Wednesday, 6 July 2016

JExiT: How do our young engineers and scientists feel about Brexit? And how might it affect the UK fusion program?

Disclaimer: This blog post is not representative of the opinions of UKAEA but are merely the opinions of some of the people who work here. There are some generalisations which I freely admit are just that! If this post offends you in any way then that was not my intention (unless you’re Michael Gove).

Thursday’s vote has cast a shadow over Culham in Oxfordshire; the site where the “Joint” European Torus (JET) is based. It replicates the process that powers the sun, nuclear fusion. We are a world leading laboratory and possess knowledge about operating and maintaining a fusion reactor that exists nowhere else.

Fusion is too big a problem for any one nation to solve in isolation. It requires a diverse range of scientific, technical and engineering knowledge, as well as manufacturing capability and political will. Commercial fusion energy is a technology which has potentially profound social ramifications; it could revolutionise global energy security increasing quality of life, reduce wars fought over border disputes and drilling rights and increase our knowledge and capability. The development cycle is long and difficult. Wars come and go, governments and countries rise and fall, biodiversity plummets and greenhouse emissions ramp up and all the time fusion development and international collaboration continues to narrow in on our goal, as it has since the 1950s.

JET is the largest magnetically confined fusion device capable of running the fuel mix required for a commercial reactor (Deuterium-Tritium). It is a key device on the fusion roadmap and essential to inform the design and operation of its successor, ITER, currently under construction across the channel in France. Funding for the operation of JET has been secured until 2018. Negotiations will take place to extend this until at least 2020. With ITER not expected to be in an operational state before at least 2025, vital skills and expertise will be lost unless an extension is secured. The majority of work on site is funded through Euratom, part of the Horizon 2020 framework which is ultimately paid for through our EU membership. It may be possible to become a non-EU member (as Switzerland is). At best, this will cost us as much as before and we will have the same privileges as we currently do, with the condition of free movement of people. Again, that's the best case. So what about UK funding? Well, post-Brexit Britain may be headed for a recession. We'll be waiting to see what happens in the coming months and have our fingers crossed that big science projects continue in the UK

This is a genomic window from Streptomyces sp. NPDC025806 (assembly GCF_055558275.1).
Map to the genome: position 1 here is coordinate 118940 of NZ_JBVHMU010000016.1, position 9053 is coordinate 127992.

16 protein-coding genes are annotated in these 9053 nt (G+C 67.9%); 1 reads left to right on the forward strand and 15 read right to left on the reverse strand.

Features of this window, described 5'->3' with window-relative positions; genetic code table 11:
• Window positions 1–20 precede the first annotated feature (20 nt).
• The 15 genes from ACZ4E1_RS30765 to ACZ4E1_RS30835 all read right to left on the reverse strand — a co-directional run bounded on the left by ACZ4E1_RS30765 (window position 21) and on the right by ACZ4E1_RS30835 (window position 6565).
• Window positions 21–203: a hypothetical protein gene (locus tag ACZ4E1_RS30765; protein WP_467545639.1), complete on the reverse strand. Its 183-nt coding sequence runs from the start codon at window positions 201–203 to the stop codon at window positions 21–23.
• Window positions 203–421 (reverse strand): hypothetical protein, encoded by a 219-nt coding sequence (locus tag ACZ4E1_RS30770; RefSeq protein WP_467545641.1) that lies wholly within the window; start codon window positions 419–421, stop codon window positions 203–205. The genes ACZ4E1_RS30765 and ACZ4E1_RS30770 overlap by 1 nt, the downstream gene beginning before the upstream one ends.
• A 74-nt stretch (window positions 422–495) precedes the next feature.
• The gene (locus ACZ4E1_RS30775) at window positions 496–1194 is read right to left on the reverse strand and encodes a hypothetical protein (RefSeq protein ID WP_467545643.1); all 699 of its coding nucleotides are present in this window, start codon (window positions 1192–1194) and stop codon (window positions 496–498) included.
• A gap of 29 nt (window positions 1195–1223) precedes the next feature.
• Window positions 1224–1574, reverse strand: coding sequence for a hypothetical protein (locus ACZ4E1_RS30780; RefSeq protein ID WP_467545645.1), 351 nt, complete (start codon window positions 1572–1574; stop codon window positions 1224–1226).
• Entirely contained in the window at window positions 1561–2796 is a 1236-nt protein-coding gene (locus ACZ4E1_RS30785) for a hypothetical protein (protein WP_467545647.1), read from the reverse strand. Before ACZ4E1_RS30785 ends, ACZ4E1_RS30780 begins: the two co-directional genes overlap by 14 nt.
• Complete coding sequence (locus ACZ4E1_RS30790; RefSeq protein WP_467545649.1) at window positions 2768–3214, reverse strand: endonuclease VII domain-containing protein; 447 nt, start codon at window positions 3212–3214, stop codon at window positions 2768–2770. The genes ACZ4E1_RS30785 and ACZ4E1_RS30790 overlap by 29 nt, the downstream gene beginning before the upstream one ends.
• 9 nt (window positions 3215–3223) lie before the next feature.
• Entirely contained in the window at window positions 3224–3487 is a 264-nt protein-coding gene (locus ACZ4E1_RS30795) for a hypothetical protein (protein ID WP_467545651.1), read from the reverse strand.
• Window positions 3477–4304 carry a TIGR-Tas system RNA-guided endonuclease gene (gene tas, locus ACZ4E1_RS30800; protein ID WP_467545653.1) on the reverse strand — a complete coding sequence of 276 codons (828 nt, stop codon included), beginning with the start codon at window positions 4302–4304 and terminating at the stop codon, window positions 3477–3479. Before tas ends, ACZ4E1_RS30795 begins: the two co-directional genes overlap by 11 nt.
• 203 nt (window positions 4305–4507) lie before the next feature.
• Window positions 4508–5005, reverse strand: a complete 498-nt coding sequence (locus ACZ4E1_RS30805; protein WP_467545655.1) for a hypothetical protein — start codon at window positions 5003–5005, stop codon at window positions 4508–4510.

JET is not the only project we manage on site, but it is a marvel of European collaboration.

Ramifications for people
What of the individuals who work at Culham and of the wider scientific community?
A poll from Nature published last month showed that 83% of UK researchers backed remain with 5% unsure and 12% backing Brexit. Of those intending to cast a vote, 78% predicted that Britain leaving the EU would harm UK science, 9% thought it would benefit science. Another poll commissioned for the previous general election showed that scientists are in general left leaning which from personal experience does not surprise me, especially in the younger generation.

So what reaction has there been from our graduates?
Soon after the result, after the initial anger and shock most tried to see the funny side. One instance was taking a quiz to determine “Which EU country you should move to”.
I got Iceland (which isn’t in the EU but is part of the single market). I don’t think it has a particularly thriving fusion program but it does have hot springs, volcanoes and most importantly… Bj√∂rk! (and are better than England at kicking a ball around). Following this more earnest discussion began. I asked some of our graduates how they felt about the result and if they would consider a move abroad. I have attempted to summarise their responses below:

How did you feel on hearing the result?
Shock, anger and sadness. The feeling that politicians are just in it for themselves and that some of the british public fell for their lies (I accept that people on both sides had many different reasons for voting). There was also the feeling that there are clearly vast social and political divisions within the country and that the EU was failing to connect with many British citizens effectively.

Would you consider moving country, where and why?
Everyone I asked said they would consider or actively are considering it. The most popular destinations were France or Germany (because of the Fusion programs and ITER), Switzerland (because of CERN) or Canada. Scotland and Scandinavian countries also proved popular. I think their reasons for leaving the country were broadly similar:

  1. They want to live in a progressive society, at the forefront of scientific/technological and social advancement.
  2. They don’t want to live in a country that they now perceive to be irrational, intolerant and harking back to a bygone era that never really existed.
  3. General uncertainty which will hopefully subside if anyone decides to take responsibility and start sorting this mess out.

One graduate summed it up succinctly: “Europe. I voted with my ballot paper, so I might as well now vote with my feet”. Unfortunately with the changes that will come into force leaving to start fresh in the EU may become more difficult for those without dual nationality.